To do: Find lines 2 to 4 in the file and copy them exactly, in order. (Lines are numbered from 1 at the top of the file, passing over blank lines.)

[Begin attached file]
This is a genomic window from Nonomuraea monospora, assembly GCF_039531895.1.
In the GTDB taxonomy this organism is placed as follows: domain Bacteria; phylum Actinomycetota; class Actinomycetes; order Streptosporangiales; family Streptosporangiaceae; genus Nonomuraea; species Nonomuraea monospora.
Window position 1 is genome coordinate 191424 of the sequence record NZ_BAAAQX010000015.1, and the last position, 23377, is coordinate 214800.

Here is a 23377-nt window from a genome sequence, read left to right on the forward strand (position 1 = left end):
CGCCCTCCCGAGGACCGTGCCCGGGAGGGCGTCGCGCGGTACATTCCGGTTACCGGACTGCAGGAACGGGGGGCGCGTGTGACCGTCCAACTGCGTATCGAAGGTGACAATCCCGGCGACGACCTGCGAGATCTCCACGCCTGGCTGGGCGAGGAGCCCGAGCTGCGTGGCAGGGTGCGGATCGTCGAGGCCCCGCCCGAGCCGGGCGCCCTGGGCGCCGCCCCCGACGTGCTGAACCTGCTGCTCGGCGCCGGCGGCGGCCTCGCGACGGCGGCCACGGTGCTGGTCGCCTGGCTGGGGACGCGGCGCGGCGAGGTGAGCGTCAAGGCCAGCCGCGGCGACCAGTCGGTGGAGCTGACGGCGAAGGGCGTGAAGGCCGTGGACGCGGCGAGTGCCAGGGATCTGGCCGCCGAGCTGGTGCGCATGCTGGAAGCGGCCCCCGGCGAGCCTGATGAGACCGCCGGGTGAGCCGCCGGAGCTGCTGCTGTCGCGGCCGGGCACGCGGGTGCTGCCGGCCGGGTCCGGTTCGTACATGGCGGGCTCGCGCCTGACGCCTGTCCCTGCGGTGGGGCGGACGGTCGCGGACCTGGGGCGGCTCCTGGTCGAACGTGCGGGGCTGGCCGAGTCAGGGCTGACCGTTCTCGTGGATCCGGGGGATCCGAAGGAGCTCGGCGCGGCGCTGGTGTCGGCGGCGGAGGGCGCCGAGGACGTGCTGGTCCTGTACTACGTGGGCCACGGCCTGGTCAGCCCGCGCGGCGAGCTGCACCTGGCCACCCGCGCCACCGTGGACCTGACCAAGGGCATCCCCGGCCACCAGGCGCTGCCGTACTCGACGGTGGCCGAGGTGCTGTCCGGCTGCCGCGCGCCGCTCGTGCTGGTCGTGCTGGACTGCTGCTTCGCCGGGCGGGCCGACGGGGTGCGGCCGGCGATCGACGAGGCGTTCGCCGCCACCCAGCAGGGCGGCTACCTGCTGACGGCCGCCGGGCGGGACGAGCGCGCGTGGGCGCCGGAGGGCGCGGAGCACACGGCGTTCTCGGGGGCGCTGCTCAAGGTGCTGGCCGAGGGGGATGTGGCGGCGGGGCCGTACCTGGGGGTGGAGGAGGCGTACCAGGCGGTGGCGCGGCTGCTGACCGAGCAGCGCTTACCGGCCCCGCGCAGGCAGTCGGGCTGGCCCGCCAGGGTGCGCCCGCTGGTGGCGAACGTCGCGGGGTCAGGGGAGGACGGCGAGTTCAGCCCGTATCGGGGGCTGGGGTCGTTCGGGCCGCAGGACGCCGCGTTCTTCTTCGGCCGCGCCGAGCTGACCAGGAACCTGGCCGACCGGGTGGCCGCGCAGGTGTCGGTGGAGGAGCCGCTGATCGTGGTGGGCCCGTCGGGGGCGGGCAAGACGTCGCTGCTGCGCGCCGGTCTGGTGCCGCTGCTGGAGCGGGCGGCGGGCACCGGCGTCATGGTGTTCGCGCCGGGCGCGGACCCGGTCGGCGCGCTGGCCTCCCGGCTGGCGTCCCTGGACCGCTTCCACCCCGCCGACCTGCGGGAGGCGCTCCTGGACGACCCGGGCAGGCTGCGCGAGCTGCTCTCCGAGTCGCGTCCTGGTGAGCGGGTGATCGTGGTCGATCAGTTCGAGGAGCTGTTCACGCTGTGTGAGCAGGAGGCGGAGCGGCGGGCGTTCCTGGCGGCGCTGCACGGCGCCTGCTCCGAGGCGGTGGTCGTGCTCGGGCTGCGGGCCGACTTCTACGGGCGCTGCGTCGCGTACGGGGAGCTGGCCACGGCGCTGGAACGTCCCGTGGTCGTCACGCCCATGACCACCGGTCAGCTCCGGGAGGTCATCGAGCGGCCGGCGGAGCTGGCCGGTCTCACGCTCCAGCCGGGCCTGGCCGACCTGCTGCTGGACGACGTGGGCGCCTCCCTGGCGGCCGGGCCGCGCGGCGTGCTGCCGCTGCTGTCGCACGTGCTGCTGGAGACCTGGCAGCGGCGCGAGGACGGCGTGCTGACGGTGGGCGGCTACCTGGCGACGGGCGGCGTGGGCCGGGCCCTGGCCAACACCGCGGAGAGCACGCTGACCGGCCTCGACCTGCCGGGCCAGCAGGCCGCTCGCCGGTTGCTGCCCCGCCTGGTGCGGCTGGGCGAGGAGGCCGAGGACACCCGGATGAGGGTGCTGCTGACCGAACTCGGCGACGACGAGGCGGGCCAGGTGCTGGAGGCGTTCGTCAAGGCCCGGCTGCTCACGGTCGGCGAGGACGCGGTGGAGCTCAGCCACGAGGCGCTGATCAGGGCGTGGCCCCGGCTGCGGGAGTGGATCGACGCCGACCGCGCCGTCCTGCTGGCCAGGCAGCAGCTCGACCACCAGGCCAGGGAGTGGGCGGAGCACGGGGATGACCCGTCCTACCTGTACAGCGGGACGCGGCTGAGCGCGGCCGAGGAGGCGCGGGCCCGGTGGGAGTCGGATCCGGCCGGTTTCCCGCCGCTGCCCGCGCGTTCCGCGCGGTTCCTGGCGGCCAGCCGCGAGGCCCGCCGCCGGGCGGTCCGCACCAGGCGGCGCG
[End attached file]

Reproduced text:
In the GTDB taxonomy this organism is placed as follows: domain Bacteria; phylum Actinomycetota; class Actinomycetes; order Streptosporangiales; family Streptosporangiaceae; genus Nonomuraea; species Nonomuraea monospora.
Window position 1 is genome coordinate 191424 of the sequence record NZ_BAAAQX010000015.1, and the last position, 23377, is coordinate 214800.

Here is a 23377-nt window from a genome sequence, read left to right on the forward strand (position 1 = left end):